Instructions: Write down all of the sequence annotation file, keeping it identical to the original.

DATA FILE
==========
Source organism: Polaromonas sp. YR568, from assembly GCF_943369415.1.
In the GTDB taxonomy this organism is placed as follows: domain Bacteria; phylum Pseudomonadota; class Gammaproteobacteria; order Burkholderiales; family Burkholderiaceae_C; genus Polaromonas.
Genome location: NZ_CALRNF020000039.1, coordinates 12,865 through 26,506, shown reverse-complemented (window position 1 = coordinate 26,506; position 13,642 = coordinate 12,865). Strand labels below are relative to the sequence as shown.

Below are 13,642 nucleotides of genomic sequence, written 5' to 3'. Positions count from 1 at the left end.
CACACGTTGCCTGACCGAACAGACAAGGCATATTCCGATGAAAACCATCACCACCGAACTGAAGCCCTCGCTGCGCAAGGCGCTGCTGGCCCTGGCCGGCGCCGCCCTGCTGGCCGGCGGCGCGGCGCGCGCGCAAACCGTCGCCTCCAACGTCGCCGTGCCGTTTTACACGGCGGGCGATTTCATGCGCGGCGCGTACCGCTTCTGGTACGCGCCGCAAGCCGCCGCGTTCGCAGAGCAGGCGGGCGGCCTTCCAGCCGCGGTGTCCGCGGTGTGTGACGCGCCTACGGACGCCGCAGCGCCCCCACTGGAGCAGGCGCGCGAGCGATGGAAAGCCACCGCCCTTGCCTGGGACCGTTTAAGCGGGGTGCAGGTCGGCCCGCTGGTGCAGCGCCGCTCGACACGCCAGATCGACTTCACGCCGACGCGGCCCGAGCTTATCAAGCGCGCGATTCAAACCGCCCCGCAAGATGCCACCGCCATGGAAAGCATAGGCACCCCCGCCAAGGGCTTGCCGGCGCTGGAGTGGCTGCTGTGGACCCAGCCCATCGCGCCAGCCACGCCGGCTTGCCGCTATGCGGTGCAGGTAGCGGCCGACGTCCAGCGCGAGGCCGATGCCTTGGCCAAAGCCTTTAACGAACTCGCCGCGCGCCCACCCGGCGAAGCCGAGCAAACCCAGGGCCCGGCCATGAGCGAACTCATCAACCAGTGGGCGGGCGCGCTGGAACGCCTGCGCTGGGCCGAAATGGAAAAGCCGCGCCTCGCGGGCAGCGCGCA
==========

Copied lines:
Source organism: Polaromonas sp. YR568, from assembly GCF_943369415.1.
In the GTDB taxonomy this organism is placed as follows: domain Bacteria; phylum Pseudomonadota; class Gammaproteobacteria; order Burkholderiales; family Burkholderiaceae_C; genus Polaromonas.
Genome location: NZ_CALRNF020000039.1, coordinates 12,865 through 26,506, shown reverse-complemented (window position 1 = coordinate 26,506; position 13,642 = coordinate 12,865). Strand labels below are relative to the sequence as shown.

Below are 13,642 nucleotides of genomic sequence, written 5' to 3'. Positions count from 1 at the left end.
CACACGTTGCCTGACCGAACAGACAAGGCATATTCCGATGAAAACCATCACCACCGAACTGAAGCCCTCGCTGCGCAAGGCGCTGCTGGCCCTGGCCGGCGCCGCCCTGCTGGCCGGCGGCGCGGCGCGCGCGCAAACCGTCGCCTCCAACGTCGCCGTGCCGTTTTACACGGCGGGCGATTTCATGCGCGGCGCGTACCGCTTCTGGTACGCGCCGCAAGCCGCCGCGTTCGCAGAGCAGGCGGGCGGCCTTCCAGCCGCGGTGTCCGCGGTGTGTGACGCGCCTACGGACGCCGCAGCGCCCCCACTGGAGCAGGCGCGCGAGCGATGGAAAGCCACCGCCCTTGCCTGGGACCGTTTAAGCGGGGTGCAGGTCGGCCCGCTGGTGCAGCGCCGCTCGACACGCCAGATCGACTTCACGCCGACGCGGCCCGAGCTTATCAAGCGCGCGATTCAAACCGCCCCGCAAGATGCCACCGCCATGGAAAGCATAGGCACCCCCGCCAAGGGCTTGCCGGCGCTGGAGTGGCTGCTGTGGACCCAGCCCATCGCGCCAGCCACGCCGGCTTGCCGCTATGCGGTGCAGGTAGCGGCCGACGTCCAGCGCGAGGCCGATGCCTTGGCCAAAGCCTTTAACGAACTCGCCGCGCGCCCACCCGGCGAAGCCGAGCAAACCCAGGGCCCGGCCATGAGCGAACTCATCAACCAGTGGGCGGGCGCGCTGGAACGCCTGCGCTGGGCCGAAATGGAAAAGCCGCGCCTCGCGGGCAGCGCGCA